Southern Cross Truffles (SCT) is mad about truffles – which are edible fruits of fungi that grow in association with tree roots. They are a fascinating and delicious luxury food, steeped in history. The truffle industry in New Zealand is about 20 years old. Significant quantities have been produced that have continuously achieved prices in excess of NZ $3000/kg.
We offer a complete and integrated package of services; consultancy services in establishing and managing your own truffiere; truffle-infected seedlings for sale; access to trained truffle dogs to sniff the truffle out; a channel to market your truffles; and if you have a taste for luxury food, an opportunity to buy fresh Perigord black truffle in the winter months of New Zealand.
Based near Christchurch, but providing services nationwide, we invite you to step out on an exciting and rewarding journey by becoming involved with an industry that has a great future potential.
Southern Cross Truffles now has 3 blocks under full management. All at differing stages of development I thought is would be interesting to some to see what we are up to for our spring work...
Claremont Truffle Block
Southern Cross Truffles have had another busy spring pruning this year getting ontop of the older trees that have been left to get a little too big. Pruning is now complete after a combination of chainsaw, loppers, secateurs and the professionals with the heave artilary! Sunlight is now flooding into the site and the trees are getting their spring foliage on them.
For the first time the trees have been big enough to allow us to let several hundred sheep to graze in the block. By doing this we can put off spraying for a little longer as well as being a natural (and free) way to increase the soil nutrients.
In the last few weeks we have competed mowing as well as spraying so am feeling like I have earnt my labour day weekend away.
Port Levy Truffle Block
After completing the planting of 2200 trees in Autumn the spring jobs for the Port Levy truffle block are running a little behind schedule. After a very wet winter with the creek flooding more than expected, we have had no access to the site and it has delayed when we would have liked to sprayed there. Finally after the help of a handy digger driver we not only have access to the site again but also have our tanks placed at the top of the hill ready for completion of the irrigation installation.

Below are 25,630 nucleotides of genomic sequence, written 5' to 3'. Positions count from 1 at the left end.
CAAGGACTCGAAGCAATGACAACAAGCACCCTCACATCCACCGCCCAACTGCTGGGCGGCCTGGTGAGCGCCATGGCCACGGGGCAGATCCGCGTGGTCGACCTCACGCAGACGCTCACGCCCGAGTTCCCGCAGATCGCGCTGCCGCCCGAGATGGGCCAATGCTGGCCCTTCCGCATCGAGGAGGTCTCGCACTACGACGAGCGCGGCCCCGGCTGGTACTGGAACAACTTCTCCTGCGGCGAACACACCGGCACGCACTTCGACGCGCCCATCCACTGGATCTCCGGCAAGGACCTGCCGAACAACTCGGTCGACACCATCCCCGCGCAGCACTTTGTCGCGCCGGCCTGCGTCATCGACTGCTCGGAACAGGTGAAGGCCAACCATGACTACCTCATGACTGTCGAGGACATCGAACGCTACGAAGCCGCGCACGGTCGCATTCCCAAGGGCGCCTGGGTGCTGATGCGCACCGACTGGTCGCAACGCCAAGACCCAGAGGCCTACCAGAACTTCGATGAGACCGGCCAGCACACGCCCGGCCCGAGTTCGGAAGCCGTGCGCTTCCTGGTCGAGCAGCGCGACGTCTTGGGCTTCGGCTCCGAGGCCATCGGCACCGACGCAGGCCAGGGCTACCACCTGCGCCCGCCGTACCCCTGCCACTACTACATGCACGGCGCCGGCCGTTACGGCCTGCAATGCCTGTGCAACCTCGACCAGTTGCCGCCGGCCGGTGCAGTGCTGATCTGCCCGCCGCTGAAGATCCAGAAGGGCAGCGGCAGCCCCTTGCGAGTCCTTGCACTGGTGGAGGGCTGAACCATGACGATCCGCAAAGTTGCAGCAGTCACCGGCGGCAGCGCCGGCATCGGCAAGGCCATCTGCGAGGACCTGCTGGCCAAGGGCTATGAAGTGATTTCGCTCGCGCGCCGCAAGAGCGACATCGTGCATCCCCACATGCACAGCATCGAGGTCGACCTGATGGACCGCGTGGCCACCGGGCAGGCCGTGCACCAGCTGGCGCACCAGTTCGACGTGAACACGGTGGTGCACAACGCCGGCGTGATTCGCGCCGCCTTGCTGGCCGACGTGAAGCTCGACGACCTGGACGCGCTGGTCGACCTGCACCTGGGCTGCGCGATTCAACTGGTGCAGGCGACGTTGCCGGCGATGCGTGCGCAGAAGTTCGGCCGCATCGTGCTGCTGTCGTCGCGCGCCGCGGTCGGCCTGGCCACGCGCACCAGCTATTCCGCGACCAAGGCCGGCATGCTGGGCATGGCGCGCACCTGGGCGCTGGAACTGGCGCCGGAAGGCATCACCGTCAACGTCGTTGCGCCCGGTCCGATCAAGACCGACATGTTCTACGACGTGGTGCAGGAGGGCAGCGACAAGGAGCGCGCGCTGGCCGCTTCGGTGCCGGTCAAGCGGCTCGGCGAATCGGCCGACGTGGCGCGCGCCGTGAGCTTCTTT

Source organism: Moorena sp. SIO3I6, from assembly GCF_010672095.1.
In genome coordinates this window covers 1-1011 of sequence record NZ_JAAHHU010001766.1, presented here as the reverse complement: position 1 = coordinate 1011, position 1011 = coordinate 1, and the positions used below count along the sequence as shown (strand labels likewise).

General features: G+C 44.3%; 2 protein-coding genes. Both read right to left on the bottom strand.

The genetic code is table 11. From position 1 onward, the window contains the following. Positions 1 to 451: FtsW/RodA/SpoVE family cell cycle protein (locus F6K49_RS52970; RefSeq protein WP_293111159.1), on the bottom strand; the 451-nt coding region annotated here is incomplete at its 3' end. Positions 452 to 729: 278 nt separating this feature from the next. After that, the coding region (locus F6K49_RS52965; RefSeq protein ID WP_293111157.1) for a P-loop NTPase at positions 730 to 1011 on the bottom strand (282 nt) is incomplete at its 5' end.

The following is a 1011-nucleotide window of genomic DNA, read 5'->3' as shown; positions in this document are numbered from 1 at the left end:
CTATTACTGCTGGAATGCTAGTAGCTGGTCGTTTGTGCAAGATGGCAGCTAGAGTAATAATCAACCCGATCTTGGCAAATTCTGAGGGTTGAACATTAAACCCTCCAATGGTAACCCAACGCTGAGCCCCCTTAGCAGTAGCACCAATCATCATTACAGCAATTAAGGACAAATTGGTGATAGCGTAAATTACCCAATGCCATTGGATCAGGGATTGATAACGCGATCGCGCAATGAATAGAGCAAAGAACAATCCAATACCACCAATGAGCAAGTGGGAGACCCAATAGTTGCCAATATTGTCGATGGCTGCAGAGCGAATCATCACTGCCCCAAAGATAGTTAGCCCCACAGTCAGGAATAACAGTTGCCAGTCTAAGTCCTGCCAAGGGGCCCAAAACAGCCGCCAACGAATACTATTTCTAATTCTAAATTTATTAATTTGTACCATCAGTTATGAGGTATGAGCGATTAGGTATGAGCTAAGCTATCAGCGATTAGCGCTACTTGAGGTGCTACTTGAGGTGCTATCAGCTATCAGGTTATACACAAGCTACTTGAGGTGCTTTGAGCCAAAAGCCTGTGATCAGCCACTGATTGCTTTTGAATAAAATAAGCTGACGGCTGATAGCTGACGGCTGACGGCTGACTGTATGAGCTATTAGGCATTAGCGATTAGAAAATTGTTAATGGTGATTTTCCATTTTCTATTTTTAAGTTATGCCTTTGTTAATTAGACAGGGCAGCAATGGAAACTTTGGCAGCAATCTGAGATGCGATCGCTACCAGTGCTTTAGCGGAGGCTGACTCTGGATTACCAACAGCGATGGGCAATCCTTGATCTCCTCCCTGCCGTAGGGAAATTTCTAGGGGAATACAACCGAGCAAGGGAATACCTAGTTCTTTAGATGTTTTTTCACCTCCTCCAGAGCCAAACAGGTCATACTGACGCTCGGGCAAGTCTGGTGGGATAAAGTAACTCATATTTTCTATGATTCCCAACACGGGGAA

So hopefully the weather will play game and I can complete spraying quickly, mow and finish punching in 2200 sprinklers this November.
Kings Road Truffle Block
Site preparation has started for the future truffle block in Waipara. Again I have had the assistance of very usefull digger driver, this time to clean out old fallen willows. This has cleared out a lot of damns that created flooding over the past winter. It will also allow more sunlight to penetrate the site and create bigger headlands for turning when I am let loose on the tractor in spring. If this didn't create big enough burning heaps already we also removed eight large poplars from the boundary of the property. Poplars roots can reach up to 30-50m in search of water and we did not want this to compromise the irrigation of the truffle trees. It also had the benefit of allowing more sunlight to penetrate the site. Though it feels like a lot of work now it will save us having to dodge irrigation and trees in the years to come, something that machinery operators appreciate and works out more cost effective in the long run.
I have now mown and will be able to spray out problem weeds in the next few weeks. So the site looks like something is going to be happening here now.
Recent Truffle Books
With a few stormy, cold nights lately I have been busy on Amazon finding some good truffle book buys. It can sometimes be a bit hard to find a decent read, and though I have not completed it yet, I am finding my latest purchase a very worthwhile one. Mycelium Running – How Mushrooms Can Help Save the World, Paul Stamets 2005 has been a very good companion to a cup of tea on cold, windy evenings. One extract that I particularly like;
"Since European truffles like basic (high pH) soil, the addition of calcium dimishes competition from native mushrooms, but this alone will not assure success. In New Zealand, where the reportoire of competing mycorrhizae is limited to just a few species, inoculated trees are likely to do better than in regions in North America that are resplendent with hundreds of competing mycorrhizal varieties." Page 28
I also found a new truffle recipy book which I will start sharing a few recipies in future newsletters and on our website in a few months time, ready for the winter season. So watch this space!
Want to receive the monthly newsletter above? Make sure to sign up today!